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Happy, hungry, worms

It has been over 3 months since we set up our Urbalive worm farm. We have put A LOT of green waste into it, almost every day and have not quite filled our first tray.

Watching the process is incredible. Seeing your kitchen scraps turn into lush, rich compost is a little mind-blowing – and all with the help of some wiggly worms!

We have kept our green nitrogen source to kitchen scraps and garden waste, adding in paper now and again as the carbon source. This helps to stop the wormery becoming too wet and unhealthy.

It has all been fairly easy to set up and establish the wormery. At one point we did have a few small gnat flies around the compost. However, due to the wormery being kept outside it was inevitable but not too much of a problem. We added in a handful of lime to neutralise the compost and thoroughly aerated it through. Flies are not a major problem and it is natural that they are attracted to decomposing food. The only time that you should be concerned is when bluebottles are found. These would lay maggots but it can be avoided by watching the type of waste you put into your wormery. Keep dairy and meat waste away.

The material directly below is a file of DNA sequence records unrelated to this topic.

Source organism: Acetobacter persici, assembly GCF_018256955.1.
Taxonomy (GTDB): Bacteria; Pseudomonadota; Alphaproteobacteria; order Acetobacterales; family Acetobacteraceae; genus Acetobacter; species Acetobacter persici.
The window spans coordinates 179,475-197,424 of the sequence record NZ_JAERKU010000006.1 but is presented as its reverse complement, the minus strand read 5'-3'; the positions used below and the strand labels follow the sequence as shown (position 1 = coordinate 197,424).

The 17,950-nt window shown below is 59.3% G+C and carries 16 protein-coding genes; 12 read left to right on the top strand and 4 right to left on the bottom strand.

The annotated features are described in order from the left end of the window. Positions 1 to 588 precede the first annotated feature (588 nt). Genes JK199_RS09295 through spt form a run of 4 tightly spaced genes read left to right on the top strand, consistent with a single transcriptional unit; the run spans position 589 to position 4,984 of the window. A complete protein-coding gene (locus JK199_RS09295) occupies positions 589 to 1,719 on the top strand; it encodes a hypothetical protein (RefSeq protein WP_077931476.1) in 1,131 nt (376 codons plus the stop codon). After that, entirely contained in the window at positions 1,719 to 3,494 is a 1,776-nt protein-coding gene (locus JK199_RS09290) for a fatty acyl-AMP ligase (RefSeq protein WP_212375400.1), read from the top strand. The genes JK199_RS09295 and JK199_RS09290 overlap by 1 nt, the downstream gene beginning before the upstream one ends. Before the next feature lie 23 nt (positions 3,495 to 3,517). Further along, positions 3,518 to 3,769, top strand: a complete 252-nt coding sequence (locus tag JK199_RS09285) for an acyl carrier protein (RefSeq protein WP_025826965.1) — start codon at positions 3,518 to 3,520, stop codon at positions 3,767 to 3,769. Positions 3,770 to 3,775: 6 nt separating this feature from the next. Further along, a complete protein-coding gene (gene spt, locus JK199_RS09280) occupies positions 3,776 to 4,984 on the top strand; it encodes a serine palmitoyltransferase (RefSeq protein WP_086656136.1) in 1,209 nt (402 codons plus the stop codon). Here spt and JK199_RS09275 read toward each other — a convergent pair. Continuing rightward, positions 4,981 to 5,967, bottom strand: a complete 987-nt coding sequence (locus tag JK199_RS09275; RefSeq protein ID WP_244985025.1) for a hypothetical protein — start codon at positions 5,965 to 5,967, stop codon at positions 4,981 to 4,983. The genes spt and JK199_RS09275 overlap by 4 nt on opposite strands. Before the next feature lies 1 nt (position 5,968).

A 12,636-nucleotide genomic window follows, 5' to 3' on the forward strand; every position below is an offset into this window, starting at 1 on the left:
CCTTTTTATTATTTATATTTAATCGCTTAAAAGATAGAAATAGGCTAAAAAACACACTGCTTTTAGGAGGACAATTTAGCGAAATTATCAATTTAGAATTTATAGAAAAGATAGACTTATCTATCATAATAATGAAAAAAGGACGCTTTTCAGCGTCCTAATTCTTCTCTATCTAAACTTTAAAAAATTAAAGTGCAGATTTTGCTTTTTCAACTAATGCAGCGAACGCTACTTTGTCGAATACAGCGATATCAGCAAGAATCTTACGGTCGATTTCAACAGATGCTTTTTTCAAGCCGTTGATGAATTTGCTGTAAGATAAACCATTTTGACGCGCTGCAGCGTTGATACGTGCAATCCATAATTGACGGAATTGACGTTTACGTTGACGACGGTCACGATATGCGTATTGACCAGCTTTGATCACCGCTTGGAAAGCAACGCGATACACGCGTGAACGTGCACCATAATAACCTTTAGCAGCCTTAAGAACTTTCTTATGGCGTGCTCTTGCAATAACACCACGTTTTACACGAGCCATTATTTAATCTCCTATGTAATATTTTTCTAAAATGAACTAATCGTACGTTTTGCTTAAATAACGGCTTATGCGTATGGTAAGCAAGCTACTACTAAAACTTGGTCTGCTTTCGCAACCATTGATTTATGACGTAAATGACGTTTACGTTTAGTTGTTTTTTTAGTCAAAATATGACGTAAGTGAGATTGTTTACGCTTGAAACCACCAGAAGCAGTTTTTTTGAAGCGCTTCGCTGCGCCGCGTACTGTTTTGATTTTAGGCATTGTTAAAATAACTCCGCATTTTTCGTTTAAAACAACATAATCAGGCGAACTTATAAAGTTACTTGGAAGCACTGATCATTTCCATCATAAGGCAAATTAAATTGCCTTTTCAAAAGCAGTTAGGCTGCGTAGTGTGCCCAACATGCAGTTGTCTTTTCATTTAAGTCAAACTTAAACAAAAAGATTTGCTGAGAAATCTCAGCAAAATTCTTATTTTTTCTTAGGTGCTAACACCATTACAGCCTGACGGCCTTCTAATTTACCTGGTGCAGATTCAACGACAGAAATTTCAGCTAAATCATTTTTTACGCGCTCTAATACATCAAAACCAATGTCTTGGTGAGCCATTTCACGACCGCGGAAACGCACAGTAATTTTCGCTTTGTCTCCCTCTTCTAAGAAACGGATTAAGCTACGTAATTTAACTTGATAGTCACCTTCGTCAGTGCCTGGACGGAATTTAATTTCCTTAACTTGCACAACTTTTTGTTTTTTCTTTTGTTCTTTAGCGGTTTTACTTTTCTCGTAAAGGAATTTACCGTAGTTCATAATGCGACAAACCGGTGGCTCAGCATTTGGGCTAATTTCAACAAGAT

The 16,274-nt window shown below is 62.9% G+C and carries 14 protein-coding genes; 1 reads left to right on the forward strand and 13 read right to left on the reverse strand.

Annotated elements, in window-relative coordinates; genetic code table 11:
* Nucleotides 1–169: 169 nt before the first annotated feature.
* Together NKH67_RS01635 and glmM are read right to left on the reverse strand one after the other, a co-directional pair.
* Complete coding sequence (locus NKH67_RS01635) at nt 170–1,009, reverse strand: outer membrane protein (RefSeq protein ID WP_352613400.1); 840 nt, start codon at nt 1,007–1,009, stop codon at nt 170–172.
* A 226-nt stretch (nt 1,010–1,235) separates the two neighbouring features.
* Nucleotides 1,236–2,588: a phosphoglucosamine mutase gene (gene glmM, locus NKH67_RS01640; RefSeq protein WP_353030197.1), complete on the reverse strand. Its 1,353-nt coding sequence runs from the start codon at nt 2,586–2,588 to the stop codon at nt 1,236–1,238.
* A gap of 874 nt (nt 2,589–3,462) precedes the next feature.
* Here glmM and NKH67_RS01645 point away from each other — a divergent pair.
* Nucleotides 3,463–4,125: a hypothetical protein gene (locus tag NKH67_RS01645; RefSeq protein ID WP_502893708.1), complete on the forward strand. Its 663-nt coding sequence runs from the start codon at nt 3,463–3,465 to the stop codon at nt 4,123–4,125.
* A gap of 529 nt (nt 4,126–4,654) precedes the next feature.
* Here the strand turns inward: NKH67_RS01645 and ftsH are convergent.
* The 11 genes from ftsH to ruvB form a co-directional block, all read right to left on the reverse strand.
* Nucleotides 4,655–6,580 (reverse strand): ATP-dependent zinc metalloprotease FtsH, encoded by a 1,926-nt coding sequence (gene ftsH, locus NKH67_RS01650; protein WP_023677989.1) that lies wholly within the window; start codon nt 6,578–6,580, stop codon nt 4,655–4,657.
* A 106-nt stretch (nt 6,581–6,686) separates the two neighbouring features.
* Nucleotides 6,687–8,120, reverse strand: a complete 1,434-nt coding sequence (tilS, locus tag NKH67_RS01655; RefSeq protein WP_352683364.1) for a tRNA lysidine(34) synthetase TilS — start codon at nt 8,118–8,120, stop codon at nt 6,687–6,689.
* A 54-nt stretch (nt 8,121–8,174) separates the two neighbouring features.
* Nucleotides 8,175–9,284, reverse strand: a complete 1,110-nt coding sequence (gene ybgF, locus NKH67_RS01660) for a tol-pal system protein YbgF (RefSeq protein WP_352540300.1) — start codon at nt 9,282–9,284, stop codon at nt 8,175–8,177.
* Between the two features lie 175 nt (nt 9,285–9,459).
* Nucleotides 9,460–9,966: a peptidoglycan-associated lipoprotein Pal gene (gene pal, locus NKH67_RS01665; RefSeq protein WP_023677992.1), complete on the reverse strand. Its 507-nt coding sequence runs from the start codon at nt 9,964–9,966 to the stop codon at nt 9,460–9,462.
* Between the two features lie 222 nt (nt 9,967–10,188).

Grey Urbalive Wormfarm filled with kitchen scraps

We are now ready to start on a second tray as the first layer is filling up. By placing newspaper and kitchen scraps on the second tray, it will encourage the worms to travel up a level, leaving the original tray to rest and mature for around 1 month.

We have not had any problems with the worms escaping, but the weather is about to turn colder so we will move the worm farm to a more sheltered area. The only reason your worms will is to find warmth or food. If you provide these, then your worms will stay happy.

It is satisfying to know that even though this is a small effort to reduce your waste, you are still doing your part in creating more sustainable living practices. If everyone does their part, no matter how small, it can make a difference.

Composting is a labour of love and patience will reward you!


If you find that the wormery is getting warm, it means that there is too much food for the worms and the food is starting to rot. Leave the lid off for a little while, aerate and spread the waste around, and remove some if necessary. Avoid adding any more scraps until the worms can cope with the amount of food and are happy, hungry worms again.

Discover our Urbalive worm farm products and get composting for yourself!

Read how to set-up and establish your own wormery